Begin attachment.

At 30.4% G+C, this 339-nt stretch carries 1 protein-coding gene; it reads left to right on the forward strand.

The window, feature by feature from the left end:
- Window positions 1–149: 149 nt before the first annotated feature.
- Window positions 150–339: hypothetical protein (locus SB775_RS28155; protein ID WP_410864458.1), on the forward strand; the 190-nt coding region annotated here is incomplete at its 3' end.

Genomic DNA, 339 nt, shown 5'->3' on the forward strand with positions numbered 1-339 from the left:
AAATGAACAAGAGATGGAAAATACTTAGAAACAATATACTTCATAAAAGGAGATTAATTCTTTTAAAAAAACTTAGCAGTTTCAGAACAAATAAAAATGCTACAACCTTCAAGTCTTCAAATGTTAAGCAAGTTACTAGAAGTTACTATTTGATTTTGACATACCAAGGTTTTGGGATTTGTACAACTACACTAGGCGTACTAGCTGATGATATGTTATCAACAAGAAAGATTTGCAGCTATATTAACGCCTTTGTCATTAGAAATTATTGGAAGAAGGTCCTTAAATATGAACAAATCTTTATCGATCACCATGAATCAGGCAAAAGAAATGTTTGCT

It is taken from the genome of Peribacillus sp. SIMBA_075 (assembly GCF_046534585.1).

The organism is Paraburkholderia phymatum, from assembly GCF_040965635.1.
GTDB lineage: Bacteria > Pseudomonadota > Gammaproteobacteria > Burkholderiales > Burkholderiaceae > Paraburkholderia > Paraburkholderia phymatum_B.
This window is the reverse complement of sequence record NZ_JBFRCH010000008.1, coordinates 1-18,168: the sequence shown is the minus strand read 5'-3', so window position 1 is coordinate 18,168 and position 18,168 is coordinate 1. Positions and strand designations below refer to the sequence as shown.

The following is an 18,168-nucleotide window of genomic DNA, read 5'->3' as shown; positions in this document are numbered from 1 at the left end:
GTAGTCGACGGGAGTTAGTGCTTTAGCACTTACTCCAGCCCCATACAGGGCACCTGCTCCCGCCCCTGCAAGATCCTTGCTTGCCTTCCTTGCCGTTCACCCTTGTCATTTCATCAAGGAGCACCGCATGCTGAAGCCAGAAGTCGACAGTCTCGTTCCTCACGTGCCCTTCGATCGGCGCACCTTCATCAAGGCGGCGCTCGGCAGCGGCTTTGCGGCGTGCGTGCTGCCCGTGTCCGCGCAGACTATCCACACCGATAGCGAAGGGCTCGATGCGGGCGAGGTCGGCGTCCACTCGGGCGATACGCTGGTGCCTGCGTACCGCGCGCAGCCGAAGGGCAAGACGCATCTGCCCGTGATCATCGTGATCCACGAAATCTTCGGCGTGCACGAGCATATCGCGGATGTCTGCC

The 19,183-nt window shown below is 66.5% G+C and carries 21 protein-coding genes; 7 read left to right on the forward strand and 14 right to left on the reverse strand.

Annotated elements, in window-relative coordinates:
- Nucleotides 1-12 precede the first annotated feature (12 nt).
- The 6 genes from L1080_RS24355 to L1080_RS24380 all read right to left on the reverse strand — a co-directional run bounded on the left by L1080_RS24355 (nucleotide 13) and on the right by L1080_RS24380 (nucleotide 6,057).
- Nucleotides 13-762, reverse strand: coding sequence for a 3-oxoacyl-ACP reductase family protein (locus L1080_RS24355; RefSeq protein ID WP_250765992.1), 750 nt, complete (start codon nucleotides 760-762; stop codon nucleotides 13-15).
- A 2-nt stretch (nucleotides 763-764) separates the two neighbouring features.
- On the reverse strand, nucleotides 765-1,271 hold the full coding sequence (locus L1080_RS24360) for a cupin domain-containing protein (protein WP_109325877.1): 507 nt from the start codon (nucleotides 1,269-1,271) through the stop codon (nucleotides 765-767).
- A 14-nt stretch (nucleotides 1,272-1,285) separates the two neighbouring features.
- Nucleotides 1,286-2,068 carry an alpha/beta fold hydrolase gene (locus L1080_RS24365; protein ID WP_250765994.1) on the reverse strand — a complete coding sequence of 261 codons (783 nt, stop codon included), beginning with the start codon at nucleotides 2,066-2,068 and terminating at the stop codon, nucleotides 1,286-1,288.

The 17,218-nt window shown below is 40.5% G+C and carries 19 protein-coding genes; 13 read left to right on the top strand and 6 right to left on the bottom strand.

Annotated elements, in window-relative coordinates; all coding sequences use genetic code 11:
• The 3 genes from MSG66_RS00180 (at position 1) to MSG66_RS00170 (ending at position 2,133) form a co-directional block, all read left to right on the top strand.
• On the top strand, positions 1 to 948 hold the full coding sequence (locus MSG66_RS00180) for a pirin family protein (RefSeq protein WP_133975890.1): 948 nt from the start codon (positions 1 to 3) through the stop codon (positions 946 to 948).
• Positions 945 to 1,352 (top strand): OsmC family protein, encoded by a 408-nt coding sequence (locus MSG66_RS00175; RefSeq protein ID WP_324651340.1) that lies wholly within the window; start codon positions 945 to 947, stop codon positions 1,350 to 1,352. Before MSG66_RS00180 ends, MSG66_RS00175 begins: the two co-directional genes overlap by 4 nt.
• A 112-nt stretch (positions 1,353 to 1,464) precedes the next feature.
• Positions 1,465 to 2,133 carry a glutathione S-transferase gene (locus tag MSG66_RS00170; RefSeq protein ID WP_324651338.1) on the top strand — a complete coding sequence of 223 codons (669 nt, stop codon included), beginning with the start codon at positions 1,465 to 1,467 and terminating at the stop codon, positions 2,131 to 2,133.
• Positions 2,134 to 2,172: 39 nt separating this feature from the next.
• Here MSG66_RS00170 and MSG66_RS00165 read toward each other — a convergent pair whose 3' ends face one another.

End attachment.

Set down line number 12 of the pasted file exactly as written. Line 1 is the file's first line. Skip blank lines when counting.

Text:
GTAGTCGACGGGAGTTAGTGCTTTAGCACTTACTCCAGCCCCATACAGGGCACCTGCTCCCGCCCCTGCAAGATCCTTGCTTGCCTTCCTTGCCGTTCACCCTTGTCATTTCATCAAGGAGCACCGCATGCTGAAGCCAGAAGTCGACAGTCTCGTTCCTCACGTGCCCTTCGATCGGCGCACCTTCATCAAGGCGGCGCTCGGCAGCGGCTTTGCGGCGTGCGTGCTGCCCGTGTCCGCGCAGACTATCCACACCGATAGCGAAGGGCTCGATGCGGGCGAGGTCGGCGTCCACTCGGGCGATACGCTGGTGCCTGCGTACCGCGCGCAGCCGAAGGGCAAGACGCATCTGCCCGTGATCATCGTGATCCACGAAATCTTCGGCGTGCACGAGCATATCGCGGATGTCTGCC